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Working Spring

  1. Apr 11, 2005 #1
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    The setup shown is at rest. If the spring is compressed 6in. how high (h) above Equi. will the 16lb. weight reach? Max Velocity?

    I'm using U_1,2=.5k(x1)^2-.5k(x2)^2 (Potential Energy)

    I know it is a simple problem but there is something i am not catching. so far I have tried this:

    16lb.(h+6)+[.5(15)1.06in.-.5(15)6in.]=0
    1.06in=distance weight alone compresses spring
    I know this is WRONG. Where am I WRONG?
     
  2. jcsd
  3. Apr 11, 2005 #2
    Conservation of energy is your answer :

    kx²/2 is the potential energy when a spring is compressed over a distance x. Then, the spring 'fires off' the object. Ofcourse this object will fly upwards but gravity will eventually stop this motion. So, the initial energy will be needed in order to 'fight' against gravity. In the conservation law, you will need to evaluate both kinetic and potential ebergy at the biginning and at the end of the motion, so you will also need to bring in gravity. Do you know the gravitational potential energy ? If so, your work is done...


    marlon
     
  4. Apr 11, 2005 #3
    T1+V1=T2+V2
    T1=.5mv^2=.5(.497)0=0
    T2=.5(.497)*?
    V1=mgh=.497(32.2)0=0
    V2=.497(32.2)h

    This is what you are saying right?
    If so what goes in the "?" spot?
    If not, Why not?
     
  5. Apr 11, 2005 #4
    No, you are wrong.

    beginning : the spring is compressed 6 inches and the kinetic energy is ZERO

    end : the object is a distance h above the equilibrium point and the kinetic energy is zero.

    So you have : kx²/2 = mgh and solve this for h

    marlon
     
  6. Apr 11, 2005 #5
    (15lb/in.*6in)/2=16lb*h
    h=16.87in
    Actual answer is 45.2in

    We are both missing something.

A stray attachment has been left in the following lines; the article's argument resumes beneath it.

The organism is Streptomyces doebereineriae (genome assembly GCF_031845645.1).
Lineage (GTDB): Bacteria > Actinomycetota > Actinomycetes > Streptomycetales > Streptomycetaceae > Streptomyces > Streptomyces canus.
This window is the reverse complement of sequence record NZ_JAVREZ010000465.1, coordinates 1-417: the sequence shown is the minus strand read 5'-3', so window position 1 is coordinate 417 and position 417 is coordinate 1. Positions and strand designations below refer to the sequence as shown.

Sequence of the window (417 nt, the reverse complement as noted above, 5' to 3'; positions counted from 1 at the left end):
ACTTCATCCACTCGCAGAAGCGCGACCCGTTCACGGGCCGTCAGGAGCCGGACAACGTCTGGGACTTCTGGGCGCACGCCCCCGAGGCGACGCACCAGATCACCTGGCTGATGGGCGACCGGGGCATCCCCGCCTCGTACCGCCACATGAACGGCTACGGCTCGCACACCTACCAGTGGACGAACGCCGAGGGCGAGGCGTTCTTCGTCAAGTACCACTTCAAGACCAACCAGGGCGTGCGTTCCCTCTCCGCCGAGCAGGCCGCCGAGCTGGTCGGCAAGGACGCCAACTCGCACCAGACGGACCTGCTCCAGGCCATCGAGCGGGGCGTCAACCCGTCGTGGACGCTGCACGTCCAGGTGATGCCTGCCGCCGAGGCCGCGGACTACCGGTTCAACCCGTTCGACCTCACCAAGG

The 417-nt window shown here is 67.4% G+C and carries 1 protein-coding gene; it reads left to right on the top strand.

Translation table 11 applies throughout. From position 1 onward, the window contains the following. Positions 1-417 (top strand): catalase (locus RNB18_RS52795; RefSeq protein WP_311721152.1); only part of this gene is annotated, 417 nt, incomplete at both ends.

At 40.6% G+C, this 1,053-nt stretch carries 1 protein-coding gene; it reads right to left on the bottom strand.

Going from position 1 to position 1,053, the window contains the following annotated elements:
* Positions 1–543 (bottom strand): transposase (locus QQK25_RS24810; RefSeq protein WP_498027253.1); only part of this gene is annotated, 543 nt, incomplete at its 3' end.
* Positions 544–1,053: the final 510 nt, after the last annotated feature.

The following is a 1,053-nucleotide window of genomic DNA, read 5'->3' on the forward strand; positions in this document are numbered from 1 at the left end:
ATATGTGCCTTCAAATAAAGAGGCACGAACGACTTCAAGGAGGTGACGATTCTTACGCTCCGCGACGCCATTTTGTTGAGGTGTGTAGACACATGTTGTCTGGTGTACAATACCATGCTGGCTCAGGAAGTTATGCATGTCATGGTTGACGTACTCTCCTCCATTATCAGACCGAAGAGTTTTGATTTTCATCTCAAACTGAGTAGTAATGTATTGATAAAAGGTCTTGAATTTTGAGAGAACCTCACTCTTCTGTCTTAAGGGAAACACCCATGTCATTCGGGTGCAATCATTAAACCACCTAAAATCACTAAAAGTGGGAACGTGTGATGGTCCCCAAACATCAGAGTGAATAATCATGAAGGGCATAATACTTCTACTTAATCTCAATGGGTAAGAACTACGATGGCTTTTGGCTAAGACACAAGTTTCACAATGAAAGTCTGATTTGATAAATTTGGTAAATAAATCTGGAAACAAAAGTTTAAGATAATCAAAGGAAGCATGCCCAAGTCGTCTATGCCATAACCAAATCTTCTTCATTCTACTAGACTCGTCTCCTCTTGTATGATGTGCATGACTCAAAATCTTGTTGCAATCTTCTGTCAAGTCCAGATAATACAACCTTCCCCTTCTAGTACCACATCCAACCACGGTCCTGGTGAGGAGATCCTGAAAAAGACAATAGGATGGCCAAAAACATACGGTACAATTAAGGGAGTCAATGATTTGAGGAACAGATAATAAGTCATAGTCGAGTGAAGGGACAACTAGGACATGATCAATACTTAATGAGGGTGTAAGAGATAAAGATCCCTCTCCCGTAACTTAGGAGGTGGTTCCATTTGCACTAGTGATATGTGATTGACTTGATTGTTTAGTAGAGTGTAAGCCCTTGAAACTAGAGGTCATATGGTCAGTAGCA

7. Apr 11, 2005 #6
    are the units of the spring constant newton/meter ??? because if so, you will need to convert your units into meters and kilograms...

    marlon
     
  8. Apr 11, 2005 #7

    dextercioby

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    He needn't,marlon,we do...:tongue2: Units are okay fixed,so the calculations should go easily.Maybe if he translated from US to SI we'd be able to follow his #-s


    Daniel.
     
  9. Apr 11, 2005 #8
    Indeed, :rofl:

    However, isn't the spring constant given in #/m

    what the hell is this # ??? :rofl:

    marlon
     
  10. Apr 11, 2005 #9
    You guys going to help or not? :mad:
     
    Last edited: Apr 11, 2005
  11. Apr 11, 2005 #10

    dextercioby

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    If i'm not mistaking,they use it as pounce avoirdupoids per inch.They should use a unit for force,but they use a unit for mass.I think that's incorrect,or even dumb.

    Daniel.
     
  12. Apr 11, 2005 #11
    k=2626.8N/m
    x=.1524m
    weight collar=71.04N
    g=9.81m/s^2
     
  13. Apr 11, 2005 #12
    Look; the solution is definitely the way i presented it to you. There must be something wrong with the units.

    marlon
     
  14. Apr 11, 2005 #13
    Never Mind. I Solved It With Out You All.
     
  15. Apr 12, 2005 #14
    yeah, whatever, :rolleyes:
     
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